From the very entrance, the main theme of the basilica is evident. The vast central nave with its barrel vaulting 44 meters above ground; the procession of thirty-nine early saints appearing in their niches; the twenty-eight allegorical figures representing the virtues jutting out from the large cornices; the pilasters in precious marbles; the arcade of seemingly triumphal arches—all these draw our gaze in the direction of Bernini’s baldachin. It looms before us like a call to prayer above the tomb of the Apostle.
From the baldachin, we naturally look toward the end of the apse and the huge reliquary made by Bernini between 1658 and 1666. Enclosed within is a wooden chair or pulpit believed to have belonged to Peter. In reality, recent studies have revealed that it was a royal throne that the Carolingian sovereign Charles the Bald had made for himself. Probably he presented it to the pope on the occasion of his imperial coronation as Holy Roman Emperor in the Basilica at Christmas in 875.
At the base of the throne are four large statues of early doctors of the Church: the Latin Ambrose and Augustine, and the Oriental Athanasius and John Chrysostom. With their stately gestures they seem to be upholding and
sanctioning the authority of the pope, directly inspired by the Holy Spirit. Indeed, the hovering Holy Spirit is depicted as source of all light and wisdom by Bernini’s inspired choice of employing yellow-gold Bohemian glass to filter the light.
With the intuition of the genius he was, Bernini was anticipating the times. The placement of the Holy Spirit above the pope seems a prelude to the Dogma of Papal Infallibility, proclaimed in this very basilica during Vatican
Council I in 1870. And the presence of the four doctors of the church from East and West would seem to evoke the doctrine of episcopal collegiality affirmed by Vatican Council II in this very setting between 1962-65.
Every work of art within the basilica makes us ponder the unfathomable mystery of the Faith and the Mystical Body of Christ. When the aisles of the Basilica are filled for a papal celebration, everything seems in synchrony between the assembled throngs and the physical fact of the church around them. And it gives us an unequalled emotion to sing out at full volume beneath these vaultings “Et unam, sanctam, catholicam et apostolicam Ecclesiam” (one, holy, catholic and apostolic church). How much greater is the emotion of this profession of faith when the ceremony in question is presided over by the successor of Peter, and the crowd before him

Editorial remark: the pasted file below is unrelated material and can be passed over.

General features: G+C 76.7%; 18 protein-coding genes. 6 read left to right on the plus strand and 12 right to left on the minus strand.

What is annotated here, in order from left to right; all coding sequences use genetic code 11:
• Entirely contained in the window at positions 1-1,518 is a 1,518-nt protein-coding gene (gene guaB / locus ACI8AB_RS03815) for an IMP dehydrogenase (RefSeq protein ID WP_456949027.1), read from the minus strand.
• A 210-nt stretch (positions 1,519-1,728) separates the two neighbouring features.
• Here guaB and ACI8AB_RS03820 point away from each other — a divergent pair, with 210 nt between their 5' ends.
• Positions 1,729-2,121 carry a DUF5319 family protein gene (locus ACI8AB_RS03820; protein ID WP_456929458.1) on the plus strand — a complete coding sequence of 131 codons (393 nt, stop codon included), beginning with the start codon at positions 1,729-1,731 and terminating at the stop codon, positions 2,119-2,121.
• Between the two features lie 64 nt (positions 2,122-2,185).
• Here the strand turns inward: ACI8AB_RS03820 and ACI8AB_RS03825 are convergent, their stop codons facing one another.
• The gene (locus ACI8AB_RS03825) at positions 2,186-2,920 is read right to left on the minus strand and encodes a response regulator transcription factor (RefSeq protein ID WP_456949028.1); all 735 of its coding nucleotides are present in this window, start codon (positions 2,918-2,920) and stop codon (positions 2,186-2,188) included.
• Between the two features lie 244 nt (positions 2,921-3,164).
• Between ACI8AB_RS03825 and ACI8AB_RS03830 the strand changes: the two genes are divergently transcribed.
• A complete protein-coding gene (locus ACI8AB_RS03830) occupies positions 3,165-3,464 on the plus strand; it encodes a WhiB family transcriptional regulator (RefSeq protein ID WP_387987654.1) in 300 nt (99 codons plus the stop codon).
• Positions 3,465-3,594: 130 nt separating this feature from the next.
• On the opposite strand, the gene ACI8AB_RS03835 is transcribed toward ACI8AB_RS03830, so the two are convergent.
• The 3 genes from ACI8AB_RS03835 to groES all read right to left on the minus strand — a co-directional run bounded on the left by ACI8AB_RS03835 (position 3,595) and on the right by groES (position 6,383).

consists of a multiracial assembly of the faithful!
Here it can be said that the very stones reflect the life of the spirit.“Stones of Light,”in fact, is the title of some verses written by the young Bishop Karol Wojtyl/a in the fall of 1962 when, with 2,300 other bishops, he sat here every morning for the first session of the Council. Some of the lines were inspired by the basilica, whose stones “unify not only the spaces of a Renaissance structure but the spaces within us.” “This is the rock,” he wrote, “of a massive temple, it is the pasture that brings us to the cross,”concluded the future pope.
Nor is it true that it is difficult to pray inside St. Peter’s. “Choose any of the chapels,”wrote Monsignor Ennio Francia, “and you’ll suddenly find yourself alone on this holy land, blessed by the blood of Peter and that of the first Christian martyrs. The building has magic, it has all the splendor that could possibly render homage to the Revelation that toppled paganism and built a new civilization on its ashes.”
This vast church was modelled to express greatness, and in so doing to buttress the Counter-Reformation. The central nave was lengthened precisely in order to convey the concept of immensity and to accommodate the grandiose ceremonies and extensive processions. It was inconceivable to abandon a sacred area as rich in religious connotations as the one, amid which rose the nave of Constantine’s temple.
In our time, the immense central nave has been turned into the Hall of a Great Council. That great length has become synonymous with universality. The historic events of the Church, the solemn celebrations, the canonizations and beatifications, the councils and synods, have always found there an adequate backdrop. The concrete expression in architecture of Peter’s profession of faith helps us to concentrate our gaze on his successor, the visible vicar on earth today. From the Apostle to the Church, from the Church to the pope. The basilica thus serves to connect all this. All three stand beside Christ, whose cross is everywhere triumphant and whose words—spelled out for all to see along the basilica’s great horizontal trabeation—serve to fuse forever faith and art.